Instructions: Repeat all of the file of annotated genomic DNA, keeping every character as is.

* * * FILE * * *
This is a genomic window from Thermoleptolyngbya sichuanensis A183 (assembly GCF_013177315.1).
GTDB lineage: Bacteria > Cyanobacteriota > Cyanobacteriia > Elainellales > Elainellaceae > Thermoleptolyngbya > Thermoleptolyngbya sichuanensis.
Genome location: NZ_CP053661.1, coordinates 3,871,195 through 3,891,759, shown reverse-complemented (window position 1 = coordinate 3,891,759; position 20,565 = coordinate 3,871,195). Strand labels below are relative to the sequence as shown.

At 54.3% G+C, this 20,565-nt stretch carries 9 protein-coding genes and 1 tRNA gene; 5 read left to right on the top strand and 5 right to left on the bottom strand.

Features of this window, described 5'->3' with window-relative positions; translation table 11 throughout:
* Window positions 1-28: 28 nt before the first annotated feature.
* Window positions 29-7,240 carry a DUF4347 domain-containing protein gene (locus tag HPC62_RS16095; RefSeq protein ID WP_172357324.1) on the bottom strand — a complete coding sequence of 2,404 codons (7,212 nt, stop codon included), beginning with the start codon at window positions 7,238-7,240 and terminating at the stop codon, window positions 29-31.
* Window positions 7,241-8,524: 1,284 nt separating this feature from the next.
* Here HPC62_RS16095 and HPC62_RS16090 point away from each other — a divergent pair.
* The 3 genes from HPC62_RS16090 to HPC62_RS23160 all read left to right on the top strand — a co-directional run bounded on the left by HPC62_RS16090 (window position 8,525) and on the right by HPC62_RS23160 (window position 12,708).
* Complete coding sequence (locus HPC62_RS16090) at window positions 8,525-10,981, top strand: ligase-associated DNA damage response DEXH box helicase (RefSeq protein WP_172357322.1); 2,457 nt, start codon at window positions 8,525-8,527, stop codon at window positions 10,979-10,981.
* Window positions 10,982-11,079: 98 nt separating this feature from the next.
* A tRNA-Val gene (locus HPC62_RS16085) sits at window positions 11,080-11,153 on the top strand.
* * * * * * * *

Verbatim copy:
This is a genomic window from Thermoleptolyngbya sichuanensis A183 (assembly GCF_013177315.1).
GTDB lineage: Bacteria > Cyanobacteriota > Cyanobacteriia > Elainellales > Elainellaceae > Thermoleptolyngbya > Thermoleptolyngbya sichuanensis.
Genome location: NZ_CP053661.1, coordinates 3,871,195 through 3,891,759, shown reverse-complemented (window position 1 = coordinate 3,891,759; position 20,565 = coordinate 3,871,195). Strand labels below are relative to the sequence as shown.

At 54.3% G+C, this 20,565-nt stretch carries 9 protein-coding genes and 1 tRNA gene; 5 read left to right on the top strand and 5 right to left on the bottom strand.

Features of this window, described 5'->3' with window-relative positions; translation table 11 throughout:
* Window positions 1-28: 28 nt before the first annotated feature.
* Window positions 29-7,240 carry a DUF4347 domain-containing protein gene (locus tag HPC62_RS16095; RefSeq protein ID WP_172357324.1) on the bottom strand — a complete coding sequence of 2,404 codons (7,212 nt, stop codon included), beginning with the start codon at window positions 7,238-7,240 and terminating at the stop codon, window positions 29-31.
* Window positions 7,241-8,524: 1,284 nt separating this feature from the next.
* Here HPC62_RS16095 and HPC62_RS16090 point away from each other — a divergent pair.
* The 3 genes from HPC62_RS16090 to HPC62_RS23160 all read left to right on the top strand — a co-directional run bounded on the left by HPC62_RS16090 (window position 8,525) and on the right by HPC62_RS23160 (window position 12,708).
* Complete coding sequence (locus HPC62_RS16090) at window positions 8,525-10,981, top strand: ligase-associated DNA damage response DEXH box helicase (RefSeq protein WP_172357322.1); 2,457 nt, start codon at window positions 8,525-8,527, stop codon at window positions 10,979-10,981.
* Window positions 10,982-11,079: 98 nt separating this feature from the next.
* A tRNA-Val gene (locus HPC62_RS16085) sits at window positions 11,080-11,153 on the top strand.